Australia has the highest number of hollow-dependent species in the world! Possums, gliders and phascogales as well as lorikeets, parrots, kingfishers, owls and microbats all use hollows.1 This is no doubt due to the proliferation of Eucalypt species across the continent over many millennia. Many of these trees are long-lived and after a century or so they start to develop hollows and cavities. These naturally formed hollows provide places for these species to shelter, breed and feed.
Since European settlement, there has been a significant loss of the hollows through deforestation and degradation of habitats. This has had a significant impact on many endemic species that have evolved and depend on these hollows.2
While many landowners and managers as well as Bushcare groups are rehabilitating and where possible replanting Eucalypt bushland, it will take many decades before natural hollows become available for local wildlife. To address this problem, many people have turned to the use of nest boxes as a substitute for these hollows and in many cases this approach has made a difference, particularly to birds and arboreal mammals such as gliders and possums.
A nest box at the Chelsea Street Reserve, Rothwell.
The potential value of nest boxes has been reinforced by scientific research although there is still much to learn about which species they attract and the influence of their design including morphology, material, size, the type of opening (diameter and placement), the height of placement on the tree and location. Recent studies have also shown that the morphology or shape and structure influence which species utilise them. For example, researchers in Victoria discovered that some species of bird prefer hollow logs while arboreal mammals favoured the boxes.3
The use of nest boxes has also had its detractors because of their potential to attract exotic species, benefit common animals and have less value for threatened species. However, researchers conducted a study in NSW covering a large area (major road project) and were able to document nest box usage over an extended period. They found that the nest boxes were used by common species, threatened species and very few exotic animals. They also postulated that appropriately designed boxes could be a valid strategy for targeted threatened species.4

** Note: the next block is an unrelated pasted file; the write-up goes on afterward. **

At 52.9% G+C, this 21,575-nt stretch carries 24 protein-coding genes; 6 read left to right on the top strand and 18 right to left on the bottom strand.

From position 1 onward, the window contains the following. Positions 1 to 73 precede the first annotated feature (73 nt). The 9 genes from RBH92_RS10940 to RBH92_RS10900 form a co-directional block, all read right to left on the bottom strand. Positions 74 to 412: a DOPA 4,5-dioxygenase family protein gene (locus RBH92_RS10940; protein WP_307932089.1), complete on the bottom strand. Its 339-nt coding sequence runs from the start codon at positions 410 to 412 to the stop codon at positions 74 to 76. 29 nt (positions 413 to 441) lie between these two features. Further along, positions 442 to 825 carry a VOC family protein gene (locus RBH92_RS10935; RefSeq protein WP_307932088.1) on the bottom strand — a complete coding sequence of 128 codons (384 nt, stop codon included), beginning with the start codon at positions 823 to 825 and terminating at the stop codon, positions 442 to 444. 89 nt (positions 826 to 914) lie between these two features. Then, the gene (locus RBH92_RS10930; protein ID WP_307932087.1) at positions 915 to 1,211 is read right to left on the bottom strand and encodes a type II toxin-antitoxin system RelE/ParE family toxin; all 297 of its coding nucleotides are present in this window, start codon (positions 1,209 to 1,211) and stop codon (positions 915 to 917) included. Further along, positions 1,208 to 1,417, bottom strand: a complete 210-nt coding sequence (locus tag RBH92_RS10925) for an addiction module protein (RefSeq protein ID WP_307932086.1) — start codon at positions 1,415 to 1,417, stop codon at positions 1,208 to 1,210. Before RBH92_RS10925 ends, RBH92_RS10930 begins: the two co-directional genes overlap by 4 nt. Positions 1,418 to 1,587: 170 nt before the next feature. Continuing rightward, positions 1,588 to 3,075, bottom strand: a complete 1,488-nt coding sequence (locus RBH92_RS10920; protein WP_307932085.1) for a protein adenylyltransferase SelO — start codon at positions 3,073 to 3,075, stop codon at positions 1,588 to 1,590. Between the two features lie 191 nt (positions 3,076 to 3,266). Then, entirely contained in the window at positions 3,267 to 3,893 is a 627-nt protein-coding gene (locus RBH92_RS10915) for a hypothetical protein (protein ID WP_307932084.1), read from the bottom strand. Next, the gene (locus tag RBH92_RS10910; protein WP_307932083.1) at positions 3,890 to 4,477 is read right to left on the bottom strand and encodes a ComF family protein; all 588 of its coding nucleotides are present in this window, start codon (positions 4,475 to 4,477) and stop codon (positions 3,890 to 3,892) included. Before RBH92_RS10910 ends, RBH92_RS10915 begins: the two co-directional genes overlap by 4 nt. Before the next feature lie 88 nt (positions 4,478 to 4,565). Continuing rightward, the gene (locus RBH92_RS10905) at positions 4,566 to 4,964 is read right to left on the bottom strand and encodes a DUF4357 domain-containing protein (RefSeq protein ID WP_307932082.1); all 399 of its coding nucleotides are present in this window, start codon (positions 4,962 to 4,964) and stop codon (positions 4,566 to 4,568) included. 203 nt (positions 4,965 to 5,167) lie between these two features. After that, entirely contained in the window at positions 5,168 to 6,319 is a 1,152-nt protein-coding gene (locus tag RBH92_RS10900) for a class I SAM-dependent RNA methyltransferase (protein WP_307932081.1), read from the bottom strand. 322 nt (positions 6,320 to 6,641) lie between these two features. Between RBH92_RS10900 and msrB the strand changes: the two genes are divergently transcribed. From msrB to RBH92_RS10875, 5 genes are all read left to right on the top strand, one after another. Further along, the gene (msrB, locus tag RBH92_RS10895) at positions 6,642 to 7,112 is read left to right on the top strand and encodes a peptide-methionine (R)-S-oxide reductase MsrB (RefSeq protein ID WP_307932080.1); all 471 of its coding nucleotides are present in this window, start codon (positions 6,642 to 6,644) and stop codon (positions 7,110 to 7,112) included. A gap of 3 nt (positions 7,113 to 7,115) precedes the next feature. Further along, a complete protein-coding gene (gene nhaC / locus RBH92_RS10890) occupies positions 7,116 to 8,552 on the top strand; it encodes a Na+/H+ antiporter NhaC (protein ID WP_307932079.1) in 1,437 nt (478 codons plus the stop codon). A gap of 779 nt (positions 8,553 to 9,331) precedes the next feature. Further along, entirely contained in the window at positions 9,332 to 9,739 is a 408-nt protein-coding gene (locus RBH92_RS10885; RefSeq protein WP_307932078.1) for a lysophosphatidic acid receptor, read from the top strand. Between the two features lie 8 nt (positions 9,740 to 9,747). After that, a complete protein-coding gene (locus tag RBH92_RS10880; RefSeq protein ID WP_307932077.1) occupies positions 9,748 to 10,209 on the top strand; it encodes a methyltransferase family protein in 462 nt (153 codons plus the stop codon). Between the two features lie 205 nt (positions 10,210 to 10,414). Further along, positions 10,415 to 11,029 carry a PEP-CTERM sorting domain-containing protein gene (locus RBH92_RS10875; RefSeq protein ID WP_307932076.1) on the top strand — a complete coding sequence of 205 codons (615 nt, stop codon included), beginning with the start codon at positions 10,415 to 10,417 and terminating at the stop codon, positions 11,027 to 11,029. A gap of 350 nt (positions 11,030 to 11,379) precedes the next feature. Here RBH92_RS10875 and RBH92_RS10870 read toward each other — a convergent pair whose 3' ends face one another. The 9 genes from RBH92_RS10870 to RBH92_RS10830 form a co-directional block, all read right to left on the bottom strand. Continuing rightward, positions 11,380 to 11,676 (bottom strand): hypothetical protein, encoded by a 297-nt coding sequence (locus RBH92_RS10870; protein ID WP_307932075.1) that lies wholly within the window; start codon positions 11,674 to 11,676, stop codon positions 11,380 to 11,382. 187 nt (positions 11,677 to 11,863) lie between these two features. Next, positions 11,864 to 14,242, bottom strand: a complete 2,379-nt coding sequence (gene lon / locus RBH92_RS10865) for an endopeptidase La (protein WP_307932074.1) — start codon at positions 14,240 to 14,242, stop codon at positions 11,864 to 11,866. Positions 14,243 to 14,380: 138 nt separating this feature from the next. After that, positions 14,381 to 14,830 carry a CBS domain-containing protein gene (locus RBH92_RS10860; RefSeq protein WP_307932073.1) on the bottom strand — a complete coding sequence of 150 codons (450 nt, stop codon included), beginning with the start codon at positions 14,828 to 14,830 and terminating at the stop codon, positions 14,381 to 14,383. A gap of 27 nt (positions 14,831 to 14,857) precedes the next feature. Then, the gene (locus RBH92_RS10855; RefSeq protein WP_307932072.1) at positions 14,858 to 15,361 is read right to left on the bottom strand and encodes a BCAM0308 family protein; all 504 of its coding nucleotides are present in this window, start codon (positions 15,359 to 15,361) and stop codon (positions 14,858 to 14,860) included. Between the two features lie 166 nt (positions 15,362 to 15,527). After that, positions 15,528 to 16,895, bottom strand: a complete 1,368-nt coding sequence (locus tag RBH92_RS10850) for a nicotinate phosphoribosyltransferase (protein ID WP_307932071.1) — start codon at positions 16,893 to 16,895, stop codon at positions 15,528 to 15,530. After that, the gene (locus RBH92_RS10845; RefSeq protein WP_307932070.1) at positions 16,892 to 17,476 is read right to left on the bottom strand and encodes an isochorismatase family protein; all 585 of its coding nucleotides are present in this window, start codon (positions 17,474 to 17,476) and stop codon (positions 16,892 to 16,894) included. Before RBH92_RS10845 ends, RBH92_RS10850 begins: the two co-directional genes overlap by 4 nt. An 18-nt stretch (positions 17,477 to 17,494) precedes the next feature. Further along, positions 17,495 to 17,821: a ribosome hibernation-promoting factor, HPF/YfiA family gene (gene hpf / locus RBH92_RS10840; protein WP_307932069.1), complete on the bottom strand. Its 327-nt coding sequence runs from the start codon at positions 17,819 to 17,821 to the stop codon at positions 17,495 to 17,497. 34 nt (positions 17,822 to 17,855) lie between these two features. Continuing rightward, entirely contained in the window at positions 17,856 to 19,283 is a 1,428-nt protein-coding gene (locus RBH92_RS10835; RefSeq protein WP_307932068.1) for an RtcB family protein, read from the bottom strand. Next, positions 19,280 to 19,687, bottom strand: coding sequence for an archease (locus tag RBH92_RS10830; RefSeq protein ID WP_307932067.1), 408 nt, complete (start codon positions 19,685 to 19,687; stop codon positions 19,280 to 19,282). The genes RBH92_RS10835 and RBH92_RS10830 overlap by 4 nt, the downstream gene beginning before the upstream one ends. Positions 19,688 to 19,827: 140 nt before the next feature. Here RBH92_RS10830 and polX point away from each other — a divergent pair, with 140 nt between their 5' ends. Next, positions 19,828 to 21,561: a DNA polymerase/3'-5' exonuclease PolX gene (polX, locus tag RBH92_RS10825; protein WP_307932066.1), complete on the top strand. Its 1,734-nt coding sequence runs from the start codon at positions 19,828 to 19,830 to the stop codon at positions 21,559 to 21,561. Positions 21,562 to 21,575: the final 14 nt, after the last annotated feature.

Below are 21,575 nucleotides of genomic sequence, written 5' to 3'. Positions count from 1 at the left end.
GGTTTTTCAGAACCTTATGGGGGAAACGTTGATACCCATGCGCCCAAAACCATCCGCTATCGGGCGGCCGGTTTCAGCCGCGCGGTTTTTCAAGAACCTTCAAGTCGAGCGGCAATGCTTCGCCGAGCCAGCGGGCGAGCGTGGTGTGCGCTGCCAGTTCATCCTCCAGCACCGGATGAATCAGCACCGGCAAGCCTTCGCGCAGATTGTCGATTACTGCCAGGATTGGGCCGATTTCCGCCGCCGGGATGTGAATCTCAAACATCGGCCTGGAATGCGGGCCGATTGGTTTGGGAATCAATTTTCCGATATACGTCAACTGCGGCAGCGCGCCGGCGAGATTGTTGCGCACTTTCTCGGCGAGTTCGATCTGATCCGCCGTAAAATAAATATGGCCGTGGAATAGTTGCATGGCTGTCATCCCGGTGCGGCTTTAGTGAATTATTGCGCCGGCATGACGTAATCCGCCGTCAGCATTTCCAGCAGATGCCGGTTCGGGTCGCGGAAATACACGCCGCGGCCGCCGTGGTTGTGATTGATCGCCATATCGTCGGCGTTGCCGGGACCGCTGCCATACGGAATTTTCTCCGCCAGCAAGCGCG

This has been a common theme throughout the research on nest boxes. There is still much to learn about their impact including their design and placement within the landscape. Therefore, only through using long-term, non-invasive monitoring programs can we gain a better understanding of their impact on our local wildlife. This strategy is necessary if we want to support our local wildlife, discourage exotic pests and help our threatened species such as the Greater Glider in Southeast Queensland and Leadbeater’s Possum in the woodlands of the Victorian central highlands.
In our local Moreton Bay region, there have been a multitude of nest boxes installed in our peri-urban and natural areas which have lost their older trees. A recent survey of the nest boxes in the Chelsea Street Reserve revealed that the boxes were being utilised by sugar gliders and brushtail possums and so supporting some of our local arboreal mammals.
A family of sugar gliders nestled in a box at the Chelsea Street Reserve
Nest boxes can never replace the variety of natural hollows within old growth forest. However, they provide a useful strategy in the short term as we wait for our regrowth forests to reach the age of hollow formation. Finally, they are a useful tool for conservation but should never be viewed as a suitable replacement for our hollow bearing trees.
1. Land for Wildlife Technical Notes (Queensland A2) LfW-Note-ANIMALS-A2_Nest-Boxes_WEB.pdf (lfwseq.org.au) downloaded 21st July 2022
2. Wildlife WPSQ https://wildlife.org.au/nest-boxes-are-making-a-difference/ downloaded 20th July 2022
3. Bruce R. Quin, Ross L. Goldingay, Darren G. Quin, Eileen Collins, Neville Bartlett, Richard Jerome, Tony Murnane, Tony Marsh, Scott Jessup (2021). "Long-term monitoring of nest boxes and nest logs in a tree-hollow depleted box–ironbark forest in north-eastern Victoria," Australian Journal of Zoology, 68(3), 150-166
4. Goldingay, Ross & Rohweder, David & Taylor, Brendan. (2020). Nest box contentions: Are nest boxes used by the species they target?. Ecological Management & Restoration. 21. 10.1111/emr.12408.. 115 - 122